New Iran NIE Shocker: Nuke Weapons Program Shut Down in 2003

| Mon Dec. 3, 2007 12:19 PM EST

Hot off the presses from the Office of the Director of National Intelligence (ODNI): a long-awaited National Intelligence Estimate on Iran, entitled "Iran: Nuclear Intentions and Capabilities" (.pdf)

But any journalist would have told the folks at the office of the Intel Czar, the report should have had a different headline. Something like:

IRAN HALTED NUCLEAR WEAPONS PROGRAM IN 2003.

From the NIE, Key Judgment A:

We judge with high confidence that in fall 2003, Tehran halted its nuclear program; we also assess with moderate-to-high confidence that Tehran at a minimum is keeping open the option to develop nuclear weapons. We judge with high confidence that the halt, and Tehran's announcement of its decision to suspend its declared uranium enrichment program and sign an Additional Protocol to its Nuclear Non-Proliferation Treaty Safeguards Agreement, was directed primarily in response to increasing international scrutiny and pressure resulting from exposure of Iran's previously undeclared nuclear work.

The NIE also states:

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Tehran's decision to halt its nuclear program suggests it is less determined to develop nuclear weapons than we have been judging since 2005. Our assessment that the program probably was halted primarily in response to international pressure suggests Iran may be more vulnerable to influence on the issue than we judged previously.

That last point -- that Iran is believed susceptible to international diplomatic pressure -- would seem to bolster those in (and outside of) the administration arguing for continued tough diplomacy to get Iran to change it behavior. And it seemed certain to deeply annoy those hawks and constituencies centered in the Office of the Vice President arguing for a more hardline approach.

"The NIE is a breathtaking repudiation of the policy arguments advanced by Administration hardliners in recent years that Iran's march toward a nuclear weapons program is relentless and inexorable," a Democratic Senate staffer who has closely followed Iran's nuclear program tells Mother Jones in an emailed comment. "It appears as if the [intelligence community] has fully absorbed the lessons of the 2002 Iraq NIE fiasco and is no longer afraid to stand up against its political masters."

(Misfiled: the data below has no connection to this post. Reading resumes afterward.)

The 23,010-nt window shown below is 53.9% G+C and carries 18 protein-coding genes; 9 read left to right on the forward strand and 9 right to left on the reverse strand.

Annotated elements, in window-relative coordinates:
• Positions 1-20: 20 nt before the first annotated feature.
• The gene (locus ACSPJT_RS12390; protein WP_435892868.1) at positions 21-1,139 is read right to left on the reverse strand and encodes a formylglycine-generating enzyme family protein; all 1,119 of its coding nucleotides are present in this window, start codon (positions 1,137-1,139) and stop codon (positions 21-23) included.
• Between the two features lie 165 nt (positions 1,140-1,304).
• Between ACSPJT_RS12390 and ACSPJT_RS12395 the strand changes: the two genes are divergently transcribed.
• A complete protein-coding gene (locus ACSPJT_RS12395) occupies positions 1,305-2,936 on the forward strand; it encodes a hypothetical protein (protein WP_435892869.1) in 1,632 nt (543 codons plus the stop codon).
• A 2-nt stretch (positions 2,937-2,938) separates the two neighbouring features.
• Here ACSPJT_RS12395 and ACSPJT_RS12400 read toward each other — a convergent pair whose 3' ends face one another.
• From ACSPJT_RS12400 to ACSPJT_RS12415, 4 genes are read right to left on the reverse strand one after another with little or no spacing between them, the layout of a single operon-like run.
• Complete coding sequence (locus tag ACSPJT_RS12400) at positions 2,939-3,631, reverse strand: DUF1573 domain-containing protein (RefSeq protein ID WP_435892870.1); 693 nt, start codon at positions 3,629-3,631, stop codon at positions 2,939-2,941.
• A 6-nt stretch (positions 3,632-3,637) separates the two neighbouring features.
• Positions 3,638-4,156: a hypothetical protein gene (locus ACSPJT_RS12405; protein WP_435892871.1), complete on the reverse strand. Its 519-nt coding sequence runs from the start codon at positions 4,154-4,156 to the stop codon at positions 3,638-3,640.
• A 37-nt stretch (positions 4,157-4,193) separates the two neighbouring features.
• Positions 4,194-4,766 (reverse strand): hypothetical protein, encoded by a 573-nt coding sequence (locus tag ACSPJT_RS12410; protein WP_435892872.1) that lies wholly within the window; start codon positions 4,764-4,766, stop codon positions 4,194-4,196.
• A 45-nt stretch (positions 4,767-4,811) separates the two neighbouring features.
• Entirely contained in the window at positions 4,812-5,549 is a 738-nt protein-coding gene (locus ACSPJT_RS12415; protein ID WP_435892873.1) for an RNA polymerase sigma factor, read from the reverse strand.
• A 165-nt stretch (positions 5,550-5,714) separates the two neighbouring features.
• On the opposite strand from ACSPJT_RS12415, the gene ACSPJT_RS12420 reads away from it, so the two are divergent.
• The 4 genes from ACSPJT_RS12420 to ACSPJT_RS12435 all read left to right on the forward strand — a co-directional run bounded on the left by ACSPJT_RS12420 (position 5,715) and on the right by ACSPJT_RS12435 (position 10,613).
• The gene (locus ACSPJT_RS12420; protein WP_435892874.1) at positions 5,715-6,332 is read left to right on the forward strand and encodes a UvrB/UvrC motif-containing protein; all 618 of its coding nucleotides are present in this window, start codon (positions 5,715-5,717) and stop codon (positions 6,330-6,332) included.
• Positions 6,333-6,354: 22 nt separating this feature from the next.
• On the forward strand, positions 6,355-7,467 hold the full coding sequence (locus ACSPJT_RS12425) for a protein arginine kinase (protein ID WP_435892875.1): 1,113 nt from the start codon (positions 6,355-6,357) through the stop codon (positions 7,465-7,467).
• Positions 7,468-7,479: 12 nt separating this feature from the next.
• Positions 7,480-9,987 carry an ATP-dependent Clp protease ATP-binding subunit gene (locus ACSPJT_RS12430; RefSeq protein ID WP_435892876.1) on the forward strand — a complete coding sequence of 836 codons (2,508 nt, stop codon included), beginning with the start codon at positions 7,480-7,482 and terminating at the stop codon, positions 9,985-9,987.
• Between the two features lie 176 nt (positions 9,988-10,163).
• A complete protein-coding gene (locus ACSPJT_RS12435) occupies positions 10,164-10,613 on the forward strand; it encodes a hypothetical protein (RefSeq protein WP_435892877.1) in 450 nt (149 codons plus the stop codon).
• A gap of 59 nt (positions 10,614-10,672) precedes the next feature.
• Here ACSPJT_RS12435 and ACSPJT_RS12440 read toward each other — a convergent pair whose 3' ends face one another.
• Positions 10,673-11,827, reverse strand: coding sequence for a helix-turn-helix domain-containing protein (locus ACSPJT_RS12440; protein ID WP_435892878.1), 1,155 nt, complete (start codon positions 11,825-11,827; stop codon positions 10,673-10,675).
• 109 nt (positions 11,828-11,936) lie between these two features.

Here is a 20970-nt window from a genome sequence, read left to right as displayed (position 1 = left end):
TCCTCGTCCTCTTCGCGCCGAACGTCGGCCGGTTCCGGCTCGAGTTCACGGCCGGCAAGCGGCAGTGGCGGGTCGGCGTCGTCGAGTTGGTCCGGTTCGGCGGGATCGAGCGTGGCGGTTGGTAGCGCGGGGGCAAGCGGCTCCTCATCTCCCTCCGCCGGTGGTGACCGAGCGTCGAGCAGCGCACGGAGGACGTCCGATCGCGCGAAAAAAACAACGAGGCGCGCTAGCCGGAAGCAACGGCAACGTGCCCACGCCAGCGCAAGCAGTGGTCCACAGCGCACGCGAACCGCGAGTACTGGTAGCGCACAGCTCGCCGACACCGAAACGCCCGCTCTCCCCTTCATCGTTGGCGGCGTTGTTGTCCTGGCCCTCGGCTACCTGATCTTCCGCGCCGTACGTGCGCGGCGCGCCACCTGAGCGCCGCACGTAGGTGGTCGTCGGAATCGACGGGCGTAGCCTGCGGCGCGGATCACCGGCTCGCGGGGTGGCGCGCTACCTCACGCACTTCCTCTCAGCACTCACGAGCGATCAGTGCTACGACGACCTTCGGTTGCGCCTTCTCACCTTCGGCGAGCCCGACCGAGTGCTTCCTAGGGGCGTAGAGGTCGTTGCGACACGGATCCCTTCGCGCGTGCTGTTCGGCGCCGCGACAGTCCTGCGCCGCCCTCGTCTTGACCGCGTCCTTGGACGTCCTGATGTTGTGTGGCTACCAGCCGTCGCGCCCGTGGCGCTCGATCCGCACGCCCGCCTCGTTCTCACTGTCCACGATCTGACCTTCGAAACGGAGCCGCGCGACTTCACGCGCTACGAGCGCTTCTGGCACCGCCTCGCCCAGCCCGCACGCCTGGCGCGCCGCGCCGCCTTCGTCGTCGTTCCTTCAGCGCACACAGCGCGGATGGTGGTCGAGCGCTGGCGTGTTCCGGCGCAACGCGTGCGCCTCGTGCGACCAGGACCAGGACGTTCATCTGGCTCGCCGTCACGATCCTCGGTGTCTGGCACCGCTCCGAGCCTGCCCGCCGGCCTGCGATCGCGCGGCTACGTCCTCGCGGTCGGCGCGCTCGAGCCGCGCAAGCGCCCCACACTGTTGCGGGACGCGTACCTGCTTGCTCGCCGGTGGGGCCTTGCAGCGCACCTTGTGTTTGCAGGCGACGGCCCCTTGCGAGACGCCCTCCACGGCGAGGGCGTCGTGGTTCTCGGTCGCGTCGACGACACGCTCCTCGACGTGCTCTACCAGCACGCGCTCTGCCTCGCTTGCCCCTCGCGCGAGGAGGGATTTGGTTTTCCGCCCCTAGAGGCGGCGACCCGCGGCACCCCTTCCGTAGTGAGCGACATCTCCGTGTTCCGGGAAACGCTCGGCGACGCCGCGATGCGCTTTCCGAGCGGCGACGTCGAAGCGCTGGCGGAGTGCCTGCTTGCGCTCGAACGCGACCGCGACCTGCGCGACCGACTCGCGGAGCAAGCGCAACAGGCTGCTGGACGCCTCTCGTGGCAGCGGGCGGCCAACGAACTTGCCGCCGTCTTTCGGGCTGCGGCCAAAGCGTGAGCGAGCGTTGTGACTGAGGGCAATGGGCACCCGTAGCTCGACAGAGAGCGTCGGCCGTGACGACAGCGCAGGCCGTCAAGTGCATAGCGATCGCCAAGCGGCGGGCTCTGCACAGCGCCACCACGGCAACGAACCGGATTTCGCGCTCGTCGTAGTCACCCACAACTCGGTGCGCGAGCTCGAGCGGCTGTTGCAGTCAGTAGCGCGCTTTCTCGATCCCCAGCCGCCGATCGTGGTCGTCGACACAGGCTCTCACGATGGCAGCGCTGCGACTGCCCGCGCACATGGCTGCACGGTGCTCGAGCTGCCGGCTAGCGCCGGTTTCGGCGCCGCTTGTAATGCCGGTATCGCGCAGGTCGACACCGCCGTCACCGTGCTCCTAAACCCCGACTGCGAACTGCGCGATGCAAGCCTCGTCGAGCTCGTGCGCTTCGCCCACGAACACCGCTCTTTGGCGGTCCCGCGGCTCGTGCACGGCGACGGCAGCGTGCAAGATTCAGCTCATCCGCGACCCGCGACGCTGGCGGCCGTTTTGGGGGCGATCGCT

"This is a blockbuster development and requires a wholesale re-evaluation of US policy," said nonproliferation expert John Wolfstahl, a senior fellow at the Center for Strategic and International Studies, in a statement released by the National Security Network. "This NIE suggests that outside pressure and scrutiny has turned off Iran's nuclear weapons program. This is the piece of evidence that was missed in the case of Iraq, where the Bush administration was convinced that Iraq's efforts were continuing despite sanctions."

The NIE also states that "we judge with moderate confidence that the earliest possible date Iran would be technically capable of producing enough [highly enriched uranium] for a weapon is late 2009, but that this is very unlikely. We judge with moderate confidence Iran probably would be technically capable of producing enough HEU for a weapon sometime during the 2010-2015 time frame frame." In other words, the NIE seems to argue, even under a "worst case" scenario of Iran acquiring enough HEU for a bomb by 2009, the Bush administration can leave the decision on whether to act on Iran's nuclear program to the next administration, if it chooses.